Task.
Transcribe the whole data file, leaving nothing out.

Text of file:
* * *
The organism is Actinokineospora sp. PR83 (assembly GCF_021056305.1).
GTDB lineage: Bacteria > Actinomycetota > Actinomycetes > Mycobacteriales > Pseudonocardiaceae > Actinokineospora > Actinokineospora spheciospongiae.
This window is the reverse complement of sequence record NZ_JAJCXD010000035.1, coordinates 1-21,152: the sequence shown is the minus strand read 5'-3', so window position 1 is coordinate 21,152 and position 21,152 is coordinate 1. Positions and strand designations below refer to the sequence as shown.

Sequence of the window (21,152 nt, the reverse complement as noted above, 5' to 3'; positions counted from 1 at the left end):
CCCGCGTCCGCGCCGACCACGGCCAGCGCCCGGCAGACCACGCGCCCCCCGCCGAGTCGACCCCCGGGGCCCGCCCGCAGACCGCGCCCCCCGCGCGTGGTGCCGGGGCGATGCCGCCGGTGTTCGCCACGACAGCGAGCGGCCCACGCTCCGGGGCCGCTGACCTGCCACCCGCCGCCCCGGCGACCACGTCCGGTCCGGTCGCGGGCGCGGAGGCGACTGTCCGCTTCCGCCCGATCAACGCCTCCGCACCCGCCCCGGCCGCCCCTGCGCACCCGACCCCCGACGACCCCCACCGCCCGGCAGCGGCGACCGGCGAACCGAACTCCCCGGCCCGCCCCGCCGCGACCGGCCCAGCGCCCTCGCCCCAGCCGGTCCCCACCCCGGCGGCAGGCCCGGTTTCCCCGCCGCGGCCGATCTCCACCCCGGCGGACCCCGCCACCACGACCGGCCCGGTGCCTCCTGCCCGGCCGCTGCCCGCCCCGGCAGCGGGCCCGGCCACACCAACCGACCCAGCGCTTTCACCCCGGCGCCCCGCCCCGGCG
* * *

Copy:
The organism is Actinokineospora sp. PR83 (assembly GCF_021056305.1).
GTDB lineage: Bacteria > Actinomycetota > Actinomycetes > Mycobacteriales > Pseudonocardiaceae > Actinokineospora > Actinokineospora spheciospongiae.
This window is the reverse complement of sequence record NZ_JAJCXD010000035.1, coordinates 1-21,152: the sequence shown is the minus strand read 5'-3', so window position 1 is coordinate 21,152 and position 21,152 is coordinate 1. Positions and strand designations below refer to the sequence as shown.

Sequence of the window (21,152 nt, the reverse complement as noted above, 5' to 3'; positions counted from 1 at the left end):
CCCGCGTCCGCGCCGACCACGGCCAGCGCCCGGCAGACCACGCGCCCCCCGCCGAGTCGACCCCCGGGGCCCGCCCGCAGACCGCGCCCCCCGCGCGTGGTGCCGGGGCGATGCCGCCGGTGTTCGCCACGACAGCGAGCGGCCCACGCTCCGGGGCCGCTGACCTGCCACCCGCCGCCCCGGCGACCACGTCCGGTCCGGTCGCGGGCGCGGAGGCGACTGTCCGCTTCCGCCCGATCAACGCCTCCGCACCCGCCCCGGCCGCCCCTGCGCACCCGACCCCCGACGACCCCCACCGCCCGGCAGCGGCGACCGGCGAACCGAACTCCCCGGCCCGCCCCGCCGCGACCGGCCCAGCGCCCTCGCCCCAGCCGGTCCCCACCCCGGCGGCAGGCCCGGTTTCCCCGCCGCGGCCGATCTCCACCCCGGCGGACCCCGCCACCACGACCGGCCCGGTGCCTCCTGCCCGGCCGCTGCCCGCCCCGGCAGCGGGCCCGGCCACACCAACCGACCCAGCGCTTTCACCCCGGCGCCCCGCCCCGGCG